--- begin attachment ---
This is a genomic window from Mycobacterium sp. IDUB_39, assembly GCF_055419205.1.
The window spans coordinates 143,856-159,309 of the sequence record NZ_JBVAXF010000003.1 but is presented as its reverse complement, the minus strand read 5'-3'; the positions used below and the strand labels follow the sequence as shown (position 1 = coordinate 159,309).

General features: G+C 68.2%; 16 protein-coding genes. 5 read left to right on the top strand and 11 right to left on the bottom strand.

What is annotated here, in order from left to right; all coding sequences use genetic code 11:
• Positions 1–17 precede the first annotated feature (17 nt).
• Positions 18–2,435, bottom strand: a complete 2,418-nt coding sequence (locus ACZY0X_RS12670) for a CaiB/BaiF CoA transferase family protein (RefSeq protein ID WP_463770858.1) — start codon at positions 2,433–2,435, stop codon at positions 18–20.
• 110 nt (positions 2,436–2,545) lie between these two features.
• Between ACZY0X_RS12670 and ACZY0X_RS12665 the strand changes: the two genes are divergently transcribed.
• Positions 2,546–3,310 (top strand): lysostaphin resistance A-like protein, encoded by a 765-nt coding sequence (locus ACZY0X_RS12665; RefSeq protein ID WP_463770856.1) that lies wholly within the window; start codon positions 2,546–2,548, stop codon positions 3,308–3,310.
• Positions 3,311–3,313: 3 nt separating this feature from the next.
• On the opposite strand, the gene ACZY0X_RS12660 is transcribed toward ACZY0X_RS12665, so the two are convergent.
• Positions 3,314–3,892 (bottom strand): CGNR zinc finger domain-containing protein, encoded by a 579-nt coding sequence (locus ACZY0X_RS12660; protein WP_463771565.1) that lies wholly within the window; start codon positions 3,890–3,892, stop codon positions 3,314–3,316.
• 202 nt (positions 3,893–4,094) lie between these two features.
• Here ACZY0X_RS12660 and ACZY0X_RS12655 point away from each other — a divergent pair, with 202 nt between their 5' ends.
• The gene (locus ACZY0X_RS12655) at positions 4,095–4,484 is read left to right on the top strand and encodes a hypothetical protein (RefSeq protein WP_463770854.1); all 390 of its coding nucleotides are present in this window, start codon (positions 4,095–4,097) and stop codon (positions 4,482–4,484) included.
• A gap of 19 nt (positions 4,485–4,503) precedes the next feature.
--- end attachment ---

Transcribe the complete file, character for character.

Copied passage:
This is a genomic window from Mycobacterium sp. IDUB_39, assembly GCF_055419205.1.
The window spans coordinates 143,856-159,309 of the sequence record NZ_JBVAXF010000003.1 but is presented as its reverse complement, the minus strand read 5'-3'; the positions used below and the strand labels follow the sequence as shown (position 1 = coordinate 159,309).

General features: G+C 68.2%; 16 protein-coding genes. 5 read left to right on the top strand and 11 right to left on the bottom strand.

What is annotated here, in order from left to right; all coding sequences use genetic code 11:
• Positions 1–17 precede the first annotated feature (17 nt).
• Positions 18–2,435, bottom strand: a complete 2,418-nt coding sequence (locus ACZY0X_RS12670) for a CaiB/BaiF CoA transferase family protein (RefSeq protein ID WP_463770858.1) — start codon at positions 2,433–2,435, stop codon at positions 18–20.
• 110 nt (positions 2,436–2,545) lie between these two features.
• Between ACZY0X_RS12670 and ACZY0X_RS12665 the strand changes: the two genes are divergently transcribed.
• Positions 2,546–3,310 (top strand): lysostaphin resistance A-like protein, encoded by a 765-nt coding sequence (locus ACZY0X_RS12665; RefSeq protein ID WP_463770856.1) that lies wholly within the window; start codon positions 2,546–2,548, stop codon positions 3,308–3,310.
• Positions 3,311–3,313: 3 nt separating this feature from the next.
• On the opposite strand, the gene ACZY0X_RS12660 is transcribed toward ACZY0X_RS12665, so the two are convergent.
• Positions 3,314–3,892 (bottom strand): CGNR zinc finger domain-containing protein, encoded by a 579-nt coding sequence (locus ACZY0X_RS12660; protein WP_463771565.1) that lies wholly within the window; start codon positions 3,890–3,892, stop codon positions 3,314–3,316.
• 202 nt (positions 3,893–4,094) lie between these two features.
• Here ACZY0X_RS12660 and ACZY0X_RS12655 point away from each other — a divergent pair, with 202 nt between their 5' ends.
• The gene (locus ACZY0X_RS12655) at positions 4,095–4,484 is read left to right on the top strand and encodes a hypothetical protein (RefSeq protein WP_463770854.1); all 390 of its coding nucleotides are present in this window, start codon (positions 4,095–4,097) and stop codon (positions 4,482–4,484) included.
• A gap of 19 nt (positions 4,485–4,503) precedes the next feature.